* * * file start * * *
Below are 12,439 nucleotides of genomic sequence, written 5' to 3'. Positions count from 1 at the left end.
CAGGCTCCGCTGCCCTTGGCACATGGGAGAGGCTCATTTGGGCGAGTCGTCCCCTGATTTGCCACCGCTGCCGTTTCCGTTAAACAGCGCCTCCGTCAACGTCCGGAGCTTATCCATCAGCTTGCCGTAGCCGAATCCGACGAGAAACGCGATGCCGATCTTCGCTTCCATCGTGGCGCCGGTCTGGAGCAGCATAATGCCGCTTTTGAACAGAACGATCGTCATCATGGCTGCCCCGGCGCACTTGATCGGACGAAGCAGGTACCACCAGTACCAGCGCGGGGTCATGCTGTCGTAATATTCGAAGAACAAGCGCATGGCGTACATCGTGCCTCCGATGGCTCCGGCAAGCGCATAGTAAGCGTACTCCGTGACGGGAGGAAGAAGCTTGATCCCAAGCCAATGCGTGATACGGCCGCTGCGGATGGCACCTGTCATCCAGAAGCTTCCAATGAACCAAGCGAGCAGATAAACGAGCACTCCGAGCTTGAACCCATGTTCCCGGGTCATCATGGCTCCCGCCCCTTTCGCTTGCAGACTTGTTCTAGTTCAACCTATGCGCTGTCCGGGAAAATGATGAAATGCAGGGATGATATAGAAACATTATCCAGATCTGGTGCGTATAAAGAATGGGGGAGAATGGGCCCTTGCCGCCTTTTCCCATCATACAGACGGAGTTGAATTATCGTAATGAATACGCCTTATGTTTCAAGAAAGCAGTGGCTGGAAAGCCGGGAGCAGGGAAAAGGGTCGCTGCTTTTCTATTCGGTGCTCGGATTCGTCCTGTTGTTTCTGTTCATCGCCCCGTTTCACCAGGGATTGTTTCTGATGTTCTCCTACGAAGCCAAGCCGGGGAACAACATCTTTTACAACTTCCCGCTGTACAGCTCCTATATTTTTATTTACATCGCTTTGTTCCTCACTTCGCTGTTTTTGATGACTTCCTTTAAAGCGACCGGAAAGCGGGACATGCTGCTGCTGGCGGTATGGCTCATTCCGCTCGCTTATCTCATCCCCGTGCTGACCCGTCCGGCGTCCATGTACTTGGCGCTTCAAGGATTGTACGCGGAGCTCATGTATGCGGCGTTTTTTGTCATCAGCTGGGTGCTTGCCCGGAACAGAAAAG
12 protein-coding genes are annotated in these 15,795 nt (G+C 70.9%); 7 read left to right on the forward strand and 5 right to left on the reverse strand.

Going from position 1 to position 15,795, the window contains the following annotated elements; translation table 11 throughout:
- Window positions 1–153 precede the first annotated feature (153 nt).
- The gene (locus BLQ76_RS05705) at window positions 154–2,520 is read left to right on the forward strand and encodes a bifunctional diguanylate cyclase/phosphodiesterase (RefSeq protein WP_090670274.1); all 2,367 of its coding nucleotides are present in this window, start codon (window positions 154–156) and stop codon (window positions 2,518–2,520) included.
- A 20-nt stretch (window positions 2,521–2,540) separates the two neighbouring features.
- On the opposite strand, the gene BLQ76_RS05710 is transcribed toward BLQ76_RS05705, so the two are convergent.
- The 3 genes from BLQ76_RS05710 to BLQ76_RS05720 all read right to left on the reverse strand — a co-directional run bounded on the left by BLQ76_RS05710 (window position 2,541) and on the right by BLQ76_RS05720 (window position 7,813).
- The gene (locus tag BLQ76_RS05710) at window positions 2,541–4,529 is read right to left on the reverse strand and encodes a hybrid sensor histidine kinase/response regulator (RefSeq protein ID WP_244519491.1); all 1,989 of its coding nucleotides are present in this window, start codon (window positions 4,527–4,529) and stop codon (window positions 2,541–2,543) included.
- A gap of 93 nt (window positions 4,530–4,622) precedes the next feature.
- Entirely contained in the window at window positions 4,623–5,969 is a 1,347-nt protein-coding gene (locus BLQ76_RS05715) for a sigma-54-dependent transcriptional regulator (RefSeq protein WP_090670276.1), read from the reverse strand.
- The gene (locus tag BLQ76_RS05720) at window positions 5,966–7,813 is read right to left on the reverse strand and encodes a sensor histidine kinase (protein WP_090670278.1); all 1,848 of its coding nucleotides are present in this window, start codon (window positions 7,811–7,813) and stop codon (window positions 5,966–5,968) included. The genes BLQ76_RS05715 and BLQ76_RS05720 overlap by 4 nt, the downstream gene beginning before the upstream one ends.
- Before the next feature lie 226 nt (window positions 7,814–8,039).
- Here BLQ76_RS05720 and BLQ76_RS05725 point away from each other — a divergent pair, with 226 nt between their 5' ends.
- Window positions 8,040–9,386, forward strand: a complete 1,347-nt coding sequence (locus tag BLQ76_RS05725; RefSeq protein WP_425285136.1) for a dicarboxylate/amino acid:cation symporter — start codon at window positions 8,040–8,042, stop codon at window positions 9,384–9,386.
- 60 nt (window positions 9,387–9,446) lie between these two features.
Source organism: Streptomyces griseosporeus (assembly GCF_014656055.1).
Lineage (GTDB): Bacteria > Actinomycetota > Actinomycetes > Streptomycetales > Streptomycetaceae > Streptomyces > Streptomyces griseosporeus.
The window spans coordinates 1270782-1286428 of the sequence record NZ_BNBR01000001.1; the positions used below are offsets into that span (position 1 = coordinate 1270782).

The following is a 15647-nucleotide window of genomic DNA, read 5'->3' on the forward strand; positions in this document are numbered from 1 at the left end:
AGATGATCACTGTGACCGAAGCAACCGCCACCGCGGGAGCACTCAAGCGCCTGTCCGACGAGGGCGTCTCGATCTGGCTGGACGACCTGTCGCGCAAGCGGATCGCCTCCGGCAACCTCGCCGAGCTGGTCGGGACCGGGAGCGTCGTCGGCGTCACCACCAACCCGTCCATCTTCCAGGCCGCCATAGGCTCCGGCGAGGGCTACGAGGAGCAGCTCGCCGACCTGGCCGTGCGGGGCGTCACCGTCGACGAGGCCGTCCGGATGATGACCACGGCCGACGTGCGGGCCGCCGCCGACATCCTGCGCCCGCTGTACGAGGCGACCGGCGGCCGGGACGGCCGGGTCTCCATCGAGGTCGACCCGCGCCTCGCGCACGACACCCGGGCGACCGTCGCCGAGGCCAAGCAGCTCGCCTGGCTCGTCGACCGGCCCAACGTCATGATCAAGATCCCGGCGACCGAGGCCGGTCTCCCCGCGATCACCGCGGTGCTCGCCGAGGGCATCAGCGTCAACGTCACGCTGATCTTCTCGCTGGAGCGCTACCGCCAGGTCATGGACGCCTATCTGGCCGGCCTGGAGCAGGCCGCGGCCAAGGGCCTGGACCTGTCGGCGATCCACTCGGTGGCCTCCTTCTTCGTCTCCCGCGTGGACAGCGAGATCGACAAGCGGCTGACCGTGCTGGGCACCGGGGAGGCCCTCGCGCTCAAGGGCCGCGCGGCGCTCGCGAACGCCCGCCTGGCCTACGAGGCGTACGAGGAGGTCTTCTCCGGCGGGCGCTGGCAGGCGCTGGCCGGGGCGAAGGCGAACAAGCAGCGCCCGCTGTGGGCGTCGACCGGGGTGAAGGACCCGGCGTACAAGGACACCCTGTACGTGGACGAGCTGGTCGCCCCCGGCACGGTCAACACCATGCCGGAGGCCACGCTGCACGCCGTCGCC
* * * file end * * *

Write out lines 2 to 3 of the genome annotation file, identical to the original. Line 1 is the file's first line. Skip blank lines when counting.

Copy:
CAGGCTCCGCTGCCCTTGGCACATGGGAGAGGCTCATTTGGGCGAGTCGTCCCCTGATTTGCCACCGCTGCCGTTTCCGTTAAACAGCGCCTCCGTCAACGTCCGGAGCTTATCCATCAGCTTGCCGTAGCCGAATCCGACGAGAAACGCGATGCCGATCTTCGCTTCCATCGTGGCGCCGGTCTGGAGCAGCATAATGCCGCTTTTGAACAGAACGATCGTCATCATGGCTGCCCCGGCGCACTTGATCGGACGAAGCAGGTACCACCAGTACCAGCGCGGGGTCATGCTGTCGTAATATTCGAAGAACAAGCGCATGGCGTACATCGTGCCTCCGATGGCTCCGGCAAGCGCATAGTAAGCGTACTCCGTGACGGGAGGAAGAAGCTTGATCCCAAGCCAATGCGTGATACGGCCGCTGCGGATGGCACCTGTCATCCAGAAGCTTCCAATGAACCAAGCGAGCAGATAAACGAGCACTCCGAGCTTGAACCCATGTTCCCGGGTCATCATGGCTCCCGCCCCTTTCGCTTGCAGACTTGTTCTAGTTCAACCTATGCGCTGTCCGGGAAAATGATGAAATGCAGGGATGATATAGAAACATTATCCAGATCTGGTGCGTATAAAGAATGGGGGAGAATGGGCCCTTGCCGCCTTTTCCCATCATACAGACGGAGTTGAATTATCGTAATGAATACGCCTTATGTTTCAAGAAAGCAGTGGCTGGAAAGCCGGGAGCAGGGAAAAGGGTCGCTGCTTTTCTATTCGGTGCTCGGATTCGTCCTGTTGTTTCTGTTCATCGCCCCGTTTCACCAGGGATTGTTTCTGATGTTCTCCTACGAAGCCAAGCCGGGGAACAACATCTTTTACAACTTCCCGCTGTACAGCTCCTATATTTTTATTTACATCGCTTTGTTCCTCACTTCGCTGTTTTTGATGACTTCCTTTAAAGCGACCGGAAAGCGGGACATGCTGCTGCTGGCGGTATGGCTCATTCCGCTCGCTTATCTCATCCCCGTGCTGACCCGTCCGGCGTCCATGTACTTGGCGCTTCAAGGATTGTACGCGGAGCTCATGTATGCGGCGTTTTTTGTCATCAGCTGGGTGCTTGCCCGGAACAGAAAAG
12 protein-coding genes are annotated in these 15,795 nt (G+C 70.9%); 7 read left to right on the forward strand and 5 right to left on the reverse strand.